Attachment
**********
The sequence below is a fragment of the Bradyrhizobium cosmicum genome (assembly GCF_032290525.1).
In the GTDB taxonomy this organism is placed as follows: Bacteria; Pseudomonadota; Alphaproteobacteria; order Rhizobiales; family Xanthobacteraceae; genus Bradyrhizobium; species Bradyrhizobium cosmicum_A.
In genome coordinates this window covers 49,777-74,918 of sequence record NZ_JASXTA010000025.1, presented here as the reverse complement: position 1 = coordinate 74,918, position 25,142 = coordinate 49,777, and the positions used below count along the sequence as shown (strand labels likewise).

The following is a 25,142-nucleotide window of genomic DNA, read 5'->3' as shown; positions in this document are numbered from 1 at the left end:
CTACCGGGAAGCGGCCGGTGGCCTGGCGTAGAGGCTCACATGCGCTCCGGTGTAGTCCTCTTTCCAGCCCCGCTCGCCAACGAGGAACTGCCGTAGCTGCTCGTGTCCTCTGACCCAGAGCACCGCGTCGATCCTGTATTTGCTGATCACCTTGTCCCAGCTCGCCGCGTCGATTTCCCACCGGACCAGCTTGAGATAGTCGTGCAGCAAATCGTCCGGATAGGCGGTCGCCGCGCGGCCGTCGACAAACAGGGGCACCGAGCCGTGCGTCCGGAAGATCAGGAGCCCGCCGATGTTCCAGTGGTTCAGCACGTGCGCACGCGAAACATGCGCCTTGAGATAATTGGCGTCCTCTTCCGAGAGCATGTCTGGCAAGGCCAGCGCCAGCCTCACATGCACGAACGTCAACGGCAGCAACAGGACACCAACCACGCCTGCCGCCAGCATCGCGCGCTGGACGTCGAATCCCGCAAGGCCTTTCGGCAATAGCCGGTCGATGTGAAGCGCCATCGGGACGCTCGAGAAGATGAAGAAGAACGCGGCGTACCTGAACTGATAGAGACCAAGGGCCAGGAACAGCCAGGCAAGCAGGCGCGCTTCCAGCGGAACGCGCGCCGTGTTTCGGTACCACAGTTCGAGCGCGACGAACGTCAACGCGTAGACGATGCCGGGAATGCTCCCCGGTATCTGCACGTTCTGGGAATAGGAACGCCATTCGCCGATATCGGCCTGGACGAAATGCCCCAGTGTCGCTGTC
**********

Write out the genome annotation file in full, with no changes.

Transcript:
The sequence below is a fragment of the Bradyrhizobium cosmicum genome (assembly GCF_032290525.1).
In the GTDB taxonomy this organism is placed as follows: Bacteria; Pseudomonadota; Alphaproteobacteria; order Rhizobiales; family Xanthobacteraceae; genus Bradyrhizobium; species Bradyrhizobium cosmicum_A.
In genome coordinates this window covers 49,777-74,918 of sequence record NZ_JASXTA010000025.1, presented here as the reverse complement: position 1 = coordinate 74,918, position 25,142 = coordinate 49,777, and the positions used below count along the sequence as shown (strand labels likewise).

The following is a 25,142-nucleotide window of genomic DNA, read 5'->3' as shown; positions in this document are numbered from 1 at the left end:
CTACCGGGAAGCGGCCGGTGGCCTGGCGTAGAGGCTCACATGCGCTCCGGTGTAGTCCTCTTTCCAGCCCCGCTCGCCAACGAGGAACTGCCGTAGCTGCTCGTGTCCTCTGACCCAGAGCACCGCGTCGATCCTGTATTTGCTGATCACCTTGTCCCAGCTCGCCGCGTCGATTTCCCACCGGACCAGCTTGAGATAGTCGTGCAGCAAATCGTCCGGATAGGCGGTCGCCGCGCGGCCGTCGACAAACAGGGGCACCGAGCCGTGCGTCCGGAAGATCAGGAGCCCGCCGATGTTCCAGTGGTTCAGCACGTGCGCACGCGAAACATGCGCCTTGAGATAATTGGCGTCCTCTTCCGAGAGCATGTCTGGCAAGGCCAGCGCCAGCCTCACATGCACGAACGTCAACGGCAGCAACAGGACACCAACCACGCCTGCCGCCAGCATCGCGCGCTGGACGTCGAATCCCGCAAGGCCTTTCGGCAATAGCCGGTCGATGTGAAGCGCCATCGGGACGCTCGAGAAGATGAAGAAGAACGCGGCGTACCTGAACTGATAGAGACCAAGGGCCAGGAACAGCCAGGCAAGCAGGCGCGCTTCCAGCGGAACGCGCGCCGTGTTTCGGTACCACAGTTCGAGCGCGACGAACGTCAACGCGTAGACGATGCCGGGAATGCTCCCCGGTATCTGCACGTTCTGGGAATAGGAACGCCATTCGCCGATATCGGCCTGGACGAAATGCCCCAGTGTCGCTGTC